Cave Diving – Kaatiala Quarry

April 25, 2010 · Posted in Diving · 6 Comments 

Susi and I had barely got our diving gear dry from our trip to Zenobia before it was the time to leave for another dive, this time to check out Kaatiala Quarry and try out some cave diving. The quarry was operational in 1942-1968 and it produced quartz and feldspar, but after it was closed down people still collected stones that were used for jewelry. The quarry is about 200 meters wide and 30 meters deep, and it has a small cave system that reaches some 85 meters into the stone horizontally, about 40 meters deep.

(See the full photoset in Flickr)


Susi peeking into the smallest entrance to the cave system.

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Holiday in Zenobia

April 23, 2010 · Posted in Adventure!, Diving · 7 Comments 

This April Susi, I and a bunch of our pals left for an eagerly awaited and well deserved diving holiday in Cyprus. Our destination was the city of Larnaca, or more exactly the wreck of a 172 meter long ro-ro ferry Zenobia, which is one of the world’s top ten wreck diving locations. Mv Zenobia was built in 1979 in Sweden and it sank on its’ maiden voyage in 1980 after the shipboard computers malfunctioned and filled the ballast tanks with water. The ship sank at a place where the sea bottom is 42 meters deep. It’s lying on the seabed on its side, with the starboard side reaching up to 16-18 meters. The visibility is about 20-50 meters and there is very little current, so it’s like made for both beginning and more experienced divers.

(Check out the full photo set in Flickr!)


The orientation and briefing map of Zenobia.

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Radium Age Apocalyptic Fiction – Getting Rid of Writers’ Block

April 7, 2010 · Posted in Uncategorized · 1 Comment 

Part of my new year’s manifesto was to get rid of a long time writers’ block that has been plaguing my fiction writing ambitions. Recently, thanks to my pal Ripa, I ran into a micro fiction contest hosted by The idea was to write 250 word long apocalyptic story set in the radium age, meaning roughly between the years 1900 and 1935. So, I grabbed my laptop, headed off to one of my favourite bars, grabbed a pint and set to work.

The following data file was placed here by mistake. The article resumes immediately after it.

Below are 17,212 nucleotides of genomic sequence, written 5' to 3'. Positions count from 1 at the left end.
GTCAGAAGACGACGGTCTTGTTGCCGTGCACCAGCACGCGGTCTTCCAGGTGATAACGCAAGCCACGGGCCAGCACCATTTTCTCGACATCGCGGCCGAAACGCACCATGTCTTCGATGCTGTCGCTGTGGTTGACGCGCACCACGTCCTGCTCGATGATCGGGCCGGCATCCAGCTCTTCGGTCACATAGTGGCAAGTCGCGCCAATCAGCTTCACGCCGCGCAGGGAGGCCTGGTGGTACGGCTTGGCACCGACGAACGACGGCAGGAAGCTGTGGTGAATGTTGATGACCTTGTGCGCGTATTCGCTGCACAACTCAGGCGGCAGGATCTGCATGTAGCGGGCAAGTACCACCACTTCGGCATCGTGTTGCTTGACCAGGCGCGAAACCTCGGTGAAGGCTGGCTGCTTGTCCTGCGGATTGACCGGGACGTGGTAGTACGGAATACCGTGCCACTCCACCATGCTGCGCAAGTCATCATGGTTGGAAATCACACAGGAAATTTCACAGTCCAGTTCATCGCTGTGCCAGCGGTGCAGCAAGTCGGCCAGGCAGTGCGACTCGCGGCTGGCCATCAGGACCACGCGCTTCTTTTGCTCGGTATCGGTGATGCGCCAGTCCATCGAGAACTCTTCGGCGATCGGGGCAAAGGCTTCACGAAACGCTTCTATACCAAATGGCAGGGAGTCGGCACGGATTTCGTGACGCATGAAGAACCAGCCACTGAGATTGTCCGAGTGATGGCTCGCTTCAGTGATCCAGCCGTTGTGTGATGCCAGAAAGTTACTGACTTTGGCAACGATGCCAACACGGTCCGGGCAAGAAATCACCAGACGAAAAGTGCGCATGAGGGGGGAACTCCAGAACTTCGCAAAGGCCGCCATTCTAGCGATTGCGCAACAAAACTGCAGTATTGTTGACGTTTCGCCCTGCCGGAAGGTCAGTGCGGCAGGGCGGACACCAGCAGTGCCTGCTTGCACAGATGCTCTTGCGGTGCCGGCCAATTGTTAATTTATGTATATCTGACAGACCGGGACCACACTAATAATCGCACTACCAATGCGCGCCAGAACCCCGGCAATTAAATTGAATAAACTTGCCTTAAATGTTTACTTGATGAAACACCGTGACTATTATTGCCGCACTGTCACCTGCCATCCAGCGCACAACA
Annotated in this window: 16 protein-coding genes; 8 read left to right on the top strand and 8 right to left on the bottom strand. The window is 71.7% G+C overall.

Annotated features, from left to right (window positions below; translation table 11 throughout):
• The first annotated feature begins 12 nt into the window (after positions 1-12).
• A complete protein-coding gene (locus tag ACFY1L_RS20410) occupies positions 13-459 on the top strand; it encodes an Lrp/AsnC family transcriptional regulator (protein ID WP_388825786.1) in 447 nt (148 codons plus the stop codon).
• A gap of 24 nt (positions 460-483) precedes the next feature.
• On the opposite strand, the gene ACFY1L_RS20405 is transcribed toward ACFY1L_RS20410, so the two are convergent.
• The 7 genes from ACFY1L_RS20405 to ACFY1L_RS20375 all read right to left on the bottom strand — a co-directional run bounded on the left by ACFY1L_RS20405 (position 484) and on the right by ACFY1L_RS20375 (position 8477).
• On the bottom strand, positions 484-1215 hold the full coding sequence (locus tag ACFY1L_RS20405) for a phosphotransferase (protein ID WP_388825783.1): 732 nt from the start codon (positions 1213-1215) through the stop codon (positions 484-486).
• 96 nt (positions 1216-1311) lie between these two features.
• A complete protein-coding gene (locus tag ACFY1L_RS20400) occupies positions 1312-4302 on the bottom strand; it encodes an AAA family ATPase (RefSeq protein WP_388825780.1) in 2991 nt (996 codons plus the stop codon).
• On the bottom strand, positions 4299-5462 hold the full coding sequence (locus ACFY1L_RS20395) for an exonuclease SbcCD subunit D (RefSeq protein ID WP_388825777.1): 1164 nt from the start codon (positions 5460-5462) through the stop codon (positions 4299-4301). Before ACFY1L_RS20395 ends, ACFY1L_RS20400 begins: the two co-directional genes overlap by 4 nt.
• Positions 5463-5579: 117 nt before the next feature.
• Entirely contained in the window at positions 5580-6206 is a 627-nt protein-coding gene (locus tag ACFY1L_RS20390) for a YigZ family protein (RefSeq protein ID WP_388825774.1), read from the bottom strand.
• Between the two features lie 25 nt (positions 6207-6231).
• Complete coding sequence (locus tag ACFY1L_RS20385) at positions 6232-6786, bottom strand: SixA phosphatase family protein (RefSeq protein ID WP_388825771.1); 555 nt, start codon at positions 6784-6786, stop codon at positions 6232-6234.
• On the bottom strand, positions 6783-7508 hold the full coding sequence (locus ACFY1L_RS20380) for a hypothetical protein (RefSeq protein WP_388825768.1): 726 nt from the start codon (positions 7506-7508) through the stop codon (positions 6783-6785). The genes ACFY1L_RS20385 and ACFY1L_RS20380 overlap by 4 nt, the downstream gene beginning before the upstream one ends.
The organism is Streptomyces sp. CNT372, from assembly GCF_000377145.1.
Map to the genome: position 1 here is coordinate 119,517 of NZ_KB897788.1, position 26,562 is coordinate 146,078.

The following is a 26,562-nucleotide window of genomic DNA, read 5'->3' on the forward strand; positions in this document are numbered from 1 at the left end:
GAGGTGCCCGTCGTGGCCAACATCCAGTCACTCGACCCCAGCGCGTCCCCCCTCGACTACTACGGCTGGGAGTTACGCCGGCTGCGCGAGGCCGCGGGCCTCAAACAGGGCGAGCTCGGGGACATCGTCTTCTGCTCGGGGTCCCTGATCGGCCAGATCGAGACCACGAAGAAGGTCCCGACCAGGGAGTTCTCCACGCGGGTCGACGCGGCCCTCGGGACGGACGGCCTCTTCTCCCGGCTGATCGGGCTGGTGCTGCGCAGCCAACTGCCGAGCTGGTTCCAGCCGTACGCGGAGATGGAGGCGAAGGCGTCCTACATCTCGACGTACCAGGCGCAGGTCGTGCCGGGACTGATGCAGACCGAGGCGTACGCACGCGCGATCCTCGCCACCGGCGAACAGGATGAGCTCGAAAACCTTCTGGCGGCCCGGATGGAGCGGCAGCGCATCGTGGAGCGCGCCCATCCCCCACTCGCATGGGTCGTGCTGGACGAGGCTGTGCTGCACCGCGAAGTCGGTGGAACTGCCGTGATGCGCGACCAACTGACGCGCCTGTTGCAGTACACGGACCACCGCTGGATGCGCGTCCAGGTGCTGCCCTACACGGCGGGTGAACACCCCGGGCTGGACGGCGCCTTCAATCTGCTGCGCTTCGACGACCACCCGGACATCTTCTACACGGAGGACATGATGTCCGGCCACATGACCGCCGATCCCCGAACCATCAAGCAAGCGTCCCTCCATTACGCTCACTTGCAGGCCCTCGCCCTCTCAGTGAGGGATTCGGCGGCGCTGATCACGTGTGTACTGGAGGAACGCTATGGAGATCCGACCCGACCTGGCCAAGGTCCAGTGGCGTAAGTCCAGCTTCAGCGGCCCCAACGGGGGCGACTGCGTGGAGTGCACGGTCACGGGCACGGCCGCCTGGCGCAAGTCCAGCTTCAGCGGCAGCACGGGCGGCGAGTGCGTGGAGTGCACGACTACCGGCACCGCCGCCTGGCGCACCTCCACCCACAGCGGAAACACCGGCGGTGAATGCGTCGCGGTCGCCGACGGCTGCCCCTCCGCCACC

And yes, it was worth it – didn’t win the competition, but got into the top three. Mine can be found here, and also below.


The windows of the zeppelin’s bridge were opaque with frost and rime. The captain of the airship stood half out of the cabin door on the walkway, shouting instructions to the pilot. Sudden gusts of arctic wind made the slowly descending airship sway and their howl fought with the roar and whine of the ship’s engines.

Professor Väisälä sat on a bench in the back of the bridge, trying to stay out of the way.

The sun winked out, leaving the widows milky white instead of painfully bright panes of golden light. There were shouts, the air anchors were lowered and the ship lurched when they caught.

“Arctic circle plus ten, approximately 20 kilometers out of the former city of Rovaniemi”, the navigator intoned.” Väisälä stepped out to the catwalk outside the bridge to survey the shipwreck, which spanned hundreds of meters of the shadowy arctic landscape.

The wreck of the previous expedition had been spotted by the steam plume of their zeppelin’s Fermi-pile, which was still melting through the ice. Parts of the airship FZ Aino still hung on the kilometer high ice wall that loomed over Väisälä’s ship. The captain scratched his beard covered with hoar. “In the night, with the snowstorm, it must have looked like a cloud bank.”

Professor Väisälä let out a wavering sigh. “But they have proved the theories and confirmed the terrible conclusions. The holocene is over, and the sixth ice age is upon us. God save us all.”